Another distinction made when looking at visual imagery and visual perception is that between orientation-bound vs. orientation-free. Orientation-bound information changes with perspective and change of location, whereas orientation-free information does not change. For example, when we rotate a d it can become a b, the information changes. But a ball looks the same from all perspectives and the visual information is orientation-free.

The most important distinction for psychology and language however, is the difference between

“viewer-centred frames, object-centred frames, and environment-centred frames of reference. In a viewer-centred frame, objects are represented in a retinocentric, head-centric or body-centric coordinate system based on the perceiver’s perspective of the world. In an object-centred frame, objects are coded with respect to their intrinsic axes. In an environment-centred frame, objects are represented with respect to salient features of the environment, such as gravity or prominent visual landmarks. “ (Carlson-Radvansky & Irwin 1993: 224).

Levinson called these the relative, intrinsict and absolute frames of reference. (Levinson 2003: 33).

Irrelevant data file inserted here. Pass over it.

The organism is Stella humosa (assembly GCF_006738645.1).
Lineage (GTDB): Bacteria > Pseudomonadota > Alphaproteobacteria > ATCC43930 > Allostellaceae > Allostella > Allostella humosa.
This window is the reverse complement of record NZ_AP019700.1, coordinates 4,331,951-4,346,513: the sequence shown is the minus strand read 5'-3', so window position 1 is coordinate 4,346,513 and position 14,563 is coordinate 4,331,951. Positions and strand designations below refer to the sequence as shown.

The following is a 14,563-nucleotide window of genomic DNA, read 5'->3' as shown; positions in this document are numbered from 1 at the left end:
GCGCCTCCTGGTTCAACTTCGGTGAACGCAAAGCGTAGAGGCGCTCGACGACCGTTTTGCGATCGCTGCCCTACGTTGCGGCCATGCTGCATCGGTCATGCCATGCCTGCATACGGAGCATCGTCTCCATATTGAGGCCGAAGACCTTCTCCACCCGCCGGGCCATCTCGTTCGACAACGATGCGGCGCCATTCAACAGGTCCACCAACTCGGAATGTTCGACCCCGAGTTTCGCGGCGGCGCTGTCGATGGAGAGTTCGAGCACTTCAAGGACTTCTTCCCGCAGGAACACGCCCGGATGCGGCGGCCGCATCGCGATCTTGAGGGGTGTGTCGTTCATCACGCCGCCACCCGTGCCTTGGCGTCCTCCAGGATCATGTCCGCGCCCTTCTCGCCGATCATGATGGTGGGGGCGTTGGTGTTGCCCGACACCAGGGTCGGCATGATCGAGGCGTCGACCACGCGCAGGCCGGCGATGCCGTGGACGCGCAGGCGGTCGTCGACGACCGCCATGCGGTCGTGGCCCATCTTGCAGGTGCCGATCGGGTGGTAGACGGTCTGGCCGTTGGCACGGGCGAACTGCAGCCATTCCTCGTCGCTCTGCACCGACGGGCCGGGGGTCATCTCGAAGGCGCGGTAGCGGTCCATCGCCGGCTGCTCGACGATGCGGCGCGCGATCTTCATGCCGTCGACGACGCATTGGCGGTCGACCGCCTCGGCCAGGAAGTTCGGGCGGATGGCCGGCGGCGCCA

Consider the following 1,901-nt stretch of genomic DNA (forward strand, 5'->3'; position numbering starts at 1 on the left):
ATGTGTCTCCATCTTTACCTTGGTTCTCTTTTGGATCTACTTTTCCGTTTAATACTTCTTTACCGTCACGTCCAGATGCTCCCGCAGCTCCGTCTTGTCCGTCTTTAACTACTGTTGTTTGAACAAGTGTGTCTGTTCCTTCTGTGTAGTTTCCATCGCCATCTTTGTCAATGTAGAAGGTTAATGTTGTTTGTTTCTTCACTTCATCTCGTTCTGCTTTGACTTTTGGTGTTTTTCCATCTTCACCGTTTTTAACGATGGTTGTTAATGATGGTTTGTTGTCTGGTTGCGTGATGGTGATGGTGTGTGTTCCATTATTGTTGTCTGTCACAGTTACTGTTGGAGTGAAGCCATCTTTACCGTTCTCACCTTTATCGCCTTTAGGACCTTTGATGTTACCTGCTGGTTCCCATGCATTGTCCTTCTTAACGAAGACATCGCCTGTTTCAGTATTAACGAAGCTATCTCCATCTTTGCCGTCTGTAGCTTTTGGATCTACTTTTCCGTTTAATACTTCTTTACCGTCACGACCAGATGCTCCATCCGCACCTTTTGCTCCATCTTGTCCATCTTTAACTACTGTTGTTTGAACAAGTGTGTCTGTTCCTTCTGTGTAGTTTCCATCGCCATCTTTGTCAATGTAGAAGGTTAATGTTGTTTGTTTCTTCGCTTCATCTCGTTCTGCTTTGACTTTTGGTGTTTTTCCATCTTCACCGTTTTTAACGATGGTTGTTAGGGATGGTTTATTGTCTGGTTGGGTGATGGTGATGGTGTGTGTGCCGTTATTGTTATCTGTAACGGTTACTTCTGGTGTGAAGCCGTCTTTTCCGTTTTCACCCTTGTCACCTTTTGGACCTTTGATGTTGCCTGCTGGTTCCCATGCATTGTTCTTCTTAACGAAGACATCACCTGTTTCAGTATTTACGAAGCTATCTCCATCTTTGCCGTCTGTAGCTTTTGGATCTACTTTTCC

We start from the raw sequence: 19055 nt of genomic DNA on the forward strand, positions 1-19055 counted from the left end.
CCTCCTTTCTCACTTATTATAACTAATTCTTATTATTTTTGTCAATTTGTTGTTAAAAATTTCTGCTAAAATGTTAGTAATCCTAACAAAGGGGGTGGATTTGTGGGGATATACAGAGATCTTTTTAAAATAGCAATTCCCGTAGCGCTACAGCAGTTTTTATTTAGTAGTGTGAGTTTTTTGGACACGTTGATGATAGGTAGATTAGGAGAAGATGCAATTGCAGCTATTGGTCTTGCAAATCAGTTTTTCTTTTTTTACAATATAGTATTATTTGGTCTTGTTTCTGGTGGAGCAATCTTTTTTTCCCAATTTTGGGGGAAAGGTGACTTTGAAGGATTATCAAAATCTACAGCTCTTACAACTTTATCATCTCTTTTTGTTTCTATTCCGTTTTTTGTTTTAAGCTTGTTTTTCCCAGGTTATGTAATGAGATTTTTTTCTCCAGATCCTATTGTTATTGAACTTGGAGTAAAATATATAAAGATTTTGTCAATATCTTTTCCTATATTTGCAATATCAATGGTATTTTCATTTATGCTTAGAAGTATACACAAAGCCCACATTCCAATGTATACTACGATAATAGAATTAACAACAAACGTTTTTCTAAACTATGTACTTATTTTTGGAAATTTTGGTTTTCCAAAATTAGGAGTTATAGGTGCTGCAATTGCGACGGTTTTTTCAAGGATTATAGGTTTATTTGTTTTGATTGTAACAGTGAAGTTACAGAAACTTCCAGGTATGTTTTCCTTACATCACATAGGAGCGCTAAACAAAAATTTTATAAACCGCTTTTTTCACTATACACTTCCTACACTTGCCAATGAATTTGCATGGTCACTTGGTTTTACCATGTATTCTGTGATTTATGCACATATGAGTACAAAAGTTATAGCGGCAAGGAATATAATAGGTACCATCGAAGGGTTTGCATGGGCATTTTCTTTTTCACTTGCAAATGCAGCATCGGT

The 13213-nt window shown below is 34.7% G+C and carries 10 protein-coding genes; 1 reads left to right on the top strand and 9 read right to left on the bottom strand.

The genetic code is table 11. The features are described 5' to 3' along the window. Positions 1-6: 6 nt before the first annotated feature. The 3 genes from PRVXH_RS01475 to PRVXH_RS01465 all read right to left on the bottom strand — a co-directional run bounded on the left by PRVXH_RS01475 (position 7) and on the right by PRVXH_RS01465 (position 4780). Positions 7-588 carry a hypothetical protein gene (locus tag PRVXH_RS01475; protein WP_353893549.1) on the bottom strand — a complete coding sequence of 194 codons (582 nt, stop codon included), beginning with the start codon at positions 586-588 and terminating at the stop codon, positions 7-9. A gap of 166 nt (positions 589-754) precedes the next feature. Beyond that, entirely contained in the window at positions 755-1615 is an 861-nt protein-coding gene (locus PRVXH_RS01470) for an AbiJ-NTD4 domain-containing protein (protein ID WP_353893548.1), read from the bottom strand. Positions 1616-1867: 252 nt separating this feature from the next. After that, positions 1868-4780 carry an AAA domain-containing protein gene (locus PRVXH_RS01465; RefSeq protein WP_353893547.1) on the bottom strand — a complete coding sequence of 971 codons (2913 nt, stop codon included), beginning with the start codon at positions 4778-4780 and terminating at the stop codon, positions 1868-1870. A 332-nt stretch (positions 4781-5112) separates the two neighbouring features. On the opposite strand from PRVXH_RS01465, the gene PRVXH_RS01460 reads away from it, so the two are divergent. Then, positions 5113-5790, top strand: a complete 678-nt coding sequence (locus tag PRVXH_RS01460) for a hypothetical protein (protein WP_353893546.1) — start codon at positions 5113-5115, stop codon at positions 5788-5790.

The distinctions made in various disciplines at times are quite confusing and there are many conflicting positions.  However, a broad differentation such as this seems valid.

An important general distinction is that between three levels on which different frames of references can be constructed: perceptual, conceptual, and linguistic. One of the most interesting questions in this regard is to what extent linguistic differences might influence the percpetual and coneptual levels. This is why I will describe some very interesting experiments on that shed light on this topic in my next post.

Carlson-Radvansky, L.A. and Irwin, D.A. (1993): “Frames of reference in vision language: Where is above?” Cognition 46: 223-244

Levinson, Stephen C. (2003) Space in Language and Cognition : Explorations in Cognitive Diversity. West Nyack, NY, USA: Cambridge University Press.

Rock, I. (1990), The frame of reference, in I. Rock (ed.), The legacy of Soloman Asch, pp. 243– 268. Hillsdale, NJ: Lawrence Erlbaum.